We’ve all been told money sayings from well-intentioned friends and family. Maybe your mom responded to your new-toy pleas with “Money doesn’t grow on trees!” Perhaps a business-minded friend has explained, “You have to spend money to make money.”
These sayings about money are intended to be helpful guides on how you should manage and think about your finances. And they are repeated again and again, so much so that they are practically cultural norms.
In reality, though, these money sayings can be failing you in a big way. Here’s how.
“Money can’t buy happiness.”
One of the most common sayings about money is “Money can’t buy happiness.” This money mantra is supposed to help you realize that there’s more to life than money. In short, having money won’t lead to happiness.
But whoever first came up with this money saying clearly doesn’t have student loan debt. Anyone that has been face-to-face with being broke or overwhelming debt knows that a lack of money can sure cause a lot of unhappiness.
Money can buy happiness, in the form of providing security and offering more life options. If you look at famed psychologist Abraham Maslow’s hierarchy of needs, you can see how money can lead to more fulfillment.
Maslow’s hierarchy of needs is represented as a pyramid and states that until your basic needs are met (for example, food, shelter, and employment), you won’t be able to fully prosper, be creative, or fulfill your dreams.
It’s hard to focus on being creative and pursuing bigger goals when you’re worried about paying the bills. If you have enough money to take care of your basic needs, pay back debt, and enjoy life a bit, you’ll have access to more opportunities.
By earning and saving more money, you can use it to live your best life. You’ll have options on the table and can stress less when life gets tough. In that way, money can definitely buy happiness.
“Money is the root of all evil.”
One of the money sayings that I used to fiercely believe is “Money is the root of all evil.” I thought money and greed were the cause of the world’s pain and suffering. But in my journey to pay off debt and learn about money, I realized how much this particular saying held me back.
By subscribing to the idea that money is the root of all evil, I had no care for money. Because I didn’t care for it, I didn’t manage it well and didn’t try to earn more.
I hid behind this idea, thinking I was so noble for not valuing money. Now I see how naive I was. Eventually, I found myself broke and clueless about my finances.
Money, in fact, is not evil. It’s simply a tool that you use. Money itself is a currency — on its own, it’s not good or bad. Those are simply qualitative terms we ascribe to it.
If you subscribe to this idea, consider how it can be messing up your relationship with money. What you think about money affects how you spend and manage it, and thinking money is the cause of evil can lead to a path of carelessness and frivolity.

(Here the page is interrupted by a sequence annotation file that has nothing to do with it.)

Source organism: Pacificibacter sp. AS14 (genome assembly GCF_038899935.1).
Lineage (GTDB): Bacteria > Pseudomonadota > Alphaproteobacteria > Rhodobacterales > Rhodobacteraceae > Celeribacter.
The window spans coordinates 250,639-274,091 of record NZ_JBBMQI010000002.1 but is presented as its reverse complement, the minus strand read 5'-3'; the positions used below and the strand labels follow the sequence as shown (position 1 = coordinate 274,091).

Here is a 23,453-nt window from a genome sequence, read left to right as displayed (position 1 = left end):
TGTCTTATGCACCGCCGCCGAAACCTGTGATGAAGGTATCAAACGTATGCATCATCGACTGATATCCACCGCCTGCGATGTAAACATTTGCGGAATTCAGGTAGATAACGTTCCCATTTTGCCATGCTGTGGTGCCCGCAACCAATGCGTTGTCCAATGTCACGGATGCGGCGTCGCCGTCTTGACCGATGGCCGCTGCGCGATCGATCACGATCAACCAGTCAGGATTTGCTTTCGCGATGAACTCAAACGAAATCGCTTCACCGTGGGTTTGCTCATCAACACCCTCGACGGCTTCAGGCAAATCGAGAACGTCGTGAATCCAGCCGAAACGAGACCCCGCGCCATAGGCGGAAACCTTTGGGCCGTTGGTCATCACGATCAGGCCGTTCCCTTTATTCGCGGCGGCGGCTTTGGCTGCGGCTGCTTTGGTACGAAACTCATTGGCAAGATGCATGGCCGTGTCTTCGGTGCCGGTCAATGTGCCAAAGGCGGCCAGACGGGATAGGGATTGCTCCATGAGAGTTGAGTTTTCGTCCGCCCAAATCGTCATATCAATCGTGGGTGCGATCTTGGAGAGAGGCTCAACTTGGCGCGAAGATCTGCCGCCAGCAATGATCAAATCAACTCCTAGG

Instead, understand money is a tool to help you reach your goals. It can be used for good, too, in the case of donating to causes or pursuing your dreams.
“Money doesn’t grow on trees.”
This money saying is all about how cash is a finite resource, and that you must save and carefully manage what you have. While it’s a nice idiom to inspire frugality, it can also keep you trapped in a scarcity mindset.
Thinking that money doesn’t grow on trees focuses on just how little money there is to go around, and can lead you to pinch pennies. I’m all about saving a buck, but I think increasing your income is a far more powerful strategy.
When I was broke, I cut my budget to the bone and hit a plateau. Once I shifted my mindset and focused on earning more, my financial situation drastically situation.
There’s plenty of money to go around if you’re willing to put in the work. Instead of thinking that “money doesn’t grow on trees,” think of how you can plant your own money tree and make it rain!
Through side hustling, monetizing your skills, and tapping into your network, there are many ways to make money. You can get your slice of the pie, instead of focusing on how little money there is.
“You have to spend money to make money.”
If you’re starting a side hustle or a new business, there may be some costs associated with getting started. But if you’re smart about it, you can avoid falling further into debt.
Many people live by the money mantra “You have to spend money to make money.” Oftentimes, this justifies extra spending in hopes of earning more money. It’s a great way to feel good about spending money, but in reality, there are ways to save until your biz is profitable.
Learning how to get creative with expenses means that you take home more of it. I know many side hustlers and business owners that spend a lot of money because they can “write it off.” But that’s not the same as having it in your bank account.
I think this is one of the sayings about money that can get you in trouble if you’re not careful. Yes, you may occasionally need to spend more money to stay afloat, especially as you expand. But this money mantra shouldn’t be used as a blanket excuse to open your wallet. In some cases, you may spend money to make money and end up worse off.
Always weigh the costs first and understand what is worth spending money on and what is not. Look for cost-effective options before opening your wallet.
Money sayings may be doing more harm than good
These common money sayings are often treated as unquestionable advice to live by. While there are kernels of truth and some lessons to think about with each of these sayings about money, following them blindly could be failing you.
Take them with a grain of salt and understand money is a tool to enhance your life. Through budgeting, saving, and earning more, you can live life on your terms and master your money — instead of feeling ruled by it.
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